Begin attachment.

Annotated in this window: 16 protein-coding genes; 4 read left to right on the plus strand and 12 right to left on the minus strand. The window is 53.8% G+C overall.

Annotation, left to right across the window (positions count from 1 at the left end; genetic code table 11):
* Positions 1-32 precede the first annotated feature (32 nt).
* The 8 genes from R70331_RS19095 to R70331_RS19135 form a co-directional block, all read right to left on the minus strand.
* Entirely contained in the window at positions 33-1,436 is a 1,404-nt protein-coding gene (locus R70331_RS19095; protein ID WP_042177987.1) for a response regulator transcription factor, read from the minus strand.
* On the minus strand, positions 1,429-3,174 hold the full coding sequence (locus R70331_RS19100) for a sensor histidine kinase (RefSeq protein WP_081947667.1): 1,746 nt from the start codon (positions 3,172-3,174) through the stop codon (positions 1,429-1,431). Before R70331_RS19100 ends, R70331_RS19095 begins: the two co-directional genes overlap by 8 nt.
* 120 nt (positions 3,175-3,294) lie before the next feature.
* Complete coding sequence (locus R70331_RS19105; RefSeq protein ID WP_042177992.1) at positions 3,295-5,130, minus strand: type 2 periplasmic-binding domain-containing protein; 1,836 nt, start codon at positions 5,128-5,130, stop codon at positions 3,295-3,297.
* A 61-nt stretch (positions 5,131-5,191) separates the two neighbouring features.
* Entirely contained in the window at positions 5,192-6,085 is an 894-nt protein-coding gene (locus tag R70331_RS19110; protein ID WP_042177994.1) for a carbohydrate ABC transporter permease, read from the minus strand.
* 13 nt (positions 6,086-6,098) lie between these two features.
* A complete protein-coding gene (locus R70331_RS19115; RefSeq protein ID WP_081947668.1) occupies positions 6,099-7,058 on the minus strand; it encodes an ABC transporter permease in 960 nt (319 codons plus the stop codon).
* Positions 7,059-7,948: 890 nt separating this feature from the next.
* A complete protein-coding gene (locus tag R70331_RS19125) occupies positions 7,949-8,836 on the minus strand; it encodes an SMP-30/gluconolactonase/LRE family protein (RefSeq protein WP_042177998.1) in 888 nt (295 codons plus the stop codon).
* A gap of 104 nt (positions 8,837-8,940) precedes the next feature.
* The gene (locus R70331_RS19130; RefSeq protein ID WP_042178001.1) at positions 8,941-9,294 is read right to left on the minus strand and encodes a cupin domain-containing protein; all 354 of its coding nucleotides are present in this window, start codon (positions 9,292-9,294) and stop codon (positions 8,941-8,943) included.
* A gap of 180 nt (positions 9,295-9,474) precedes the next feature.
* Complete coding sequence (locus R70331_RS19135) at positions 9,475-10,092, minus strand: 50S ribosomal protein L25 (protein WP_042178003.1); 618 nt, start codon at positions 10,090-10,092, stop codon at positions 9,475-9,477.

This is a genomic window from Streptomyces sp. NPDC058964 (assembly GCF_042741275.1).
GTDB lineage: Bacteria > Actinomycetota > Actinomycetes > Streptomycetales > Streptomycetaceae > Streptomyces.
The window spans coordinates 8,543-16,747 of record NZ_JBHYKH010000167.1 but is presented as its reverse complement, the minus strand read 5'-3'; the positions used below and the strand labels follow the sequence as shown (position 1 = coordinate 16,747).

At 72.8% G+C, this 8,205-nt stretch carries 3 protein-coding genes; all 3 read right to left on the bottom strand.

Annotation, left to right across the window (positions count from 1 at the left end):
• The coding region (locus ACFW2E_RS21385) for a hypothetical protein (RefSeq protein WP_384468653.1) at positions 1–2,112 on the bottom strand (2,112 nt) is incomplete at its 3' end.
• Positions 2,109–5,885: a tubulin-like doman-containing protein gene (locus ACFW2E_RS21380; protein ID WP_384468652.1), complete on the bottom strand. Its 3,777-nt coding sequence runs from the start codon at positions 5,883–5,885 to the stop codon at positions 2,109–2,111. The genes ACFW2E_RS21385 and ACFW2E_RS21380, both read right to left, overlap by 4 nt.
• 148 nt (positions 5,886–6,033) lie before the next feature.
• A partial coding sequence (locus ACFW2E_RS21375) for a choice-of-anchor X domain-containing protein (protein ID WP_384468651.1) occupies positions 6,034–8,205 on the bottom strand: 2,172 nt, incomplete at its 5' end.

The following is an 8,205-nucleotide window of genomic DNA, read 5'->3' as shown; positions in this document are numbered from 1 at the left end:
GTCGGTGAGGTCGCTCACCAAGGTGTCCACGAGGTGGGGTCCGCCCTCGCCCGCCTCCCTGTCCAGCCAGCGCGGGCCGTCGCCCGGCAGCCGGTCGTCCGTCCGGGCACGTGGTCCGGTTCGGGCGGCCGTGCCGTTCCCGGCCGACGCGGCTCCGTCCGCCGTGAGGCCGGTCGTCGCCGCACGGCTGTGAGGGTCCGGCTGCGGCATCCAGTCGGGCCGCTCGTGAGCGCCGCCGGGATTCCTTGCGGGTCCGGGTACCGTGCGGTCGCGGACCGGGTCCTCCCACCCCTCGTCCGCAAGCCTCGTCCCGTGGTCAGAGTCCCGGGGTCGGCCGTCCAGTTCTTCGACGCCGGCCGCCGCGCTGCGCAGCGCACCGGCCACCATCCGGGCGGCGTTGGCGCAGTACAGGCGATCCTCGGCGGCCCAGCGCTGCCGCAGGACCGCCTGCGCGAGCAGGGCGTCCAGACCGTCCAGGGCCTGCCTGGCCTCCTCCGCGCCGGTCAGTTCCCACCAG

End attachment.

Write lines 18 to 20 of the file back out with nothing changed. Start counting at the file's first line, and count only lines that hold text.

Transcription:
* Complete coding sequence (locus R70331_RS19135) at positions 9,475-10,092, minus strand: 50S ribosomal protein L25 (protein WP_042178003.1); 618 nt, start codon at positions 10,090-10,092, stop codon at positions 9,475-9,477.

This is a genomic window from Streptomyces sp. NPDC058964 (assembly GCF_042741275.1).
GTDB lineage: Bacteria > Actinomycetota > Actinomycetes > Streptomycetales > Streptomycetaceae > Streptomyces.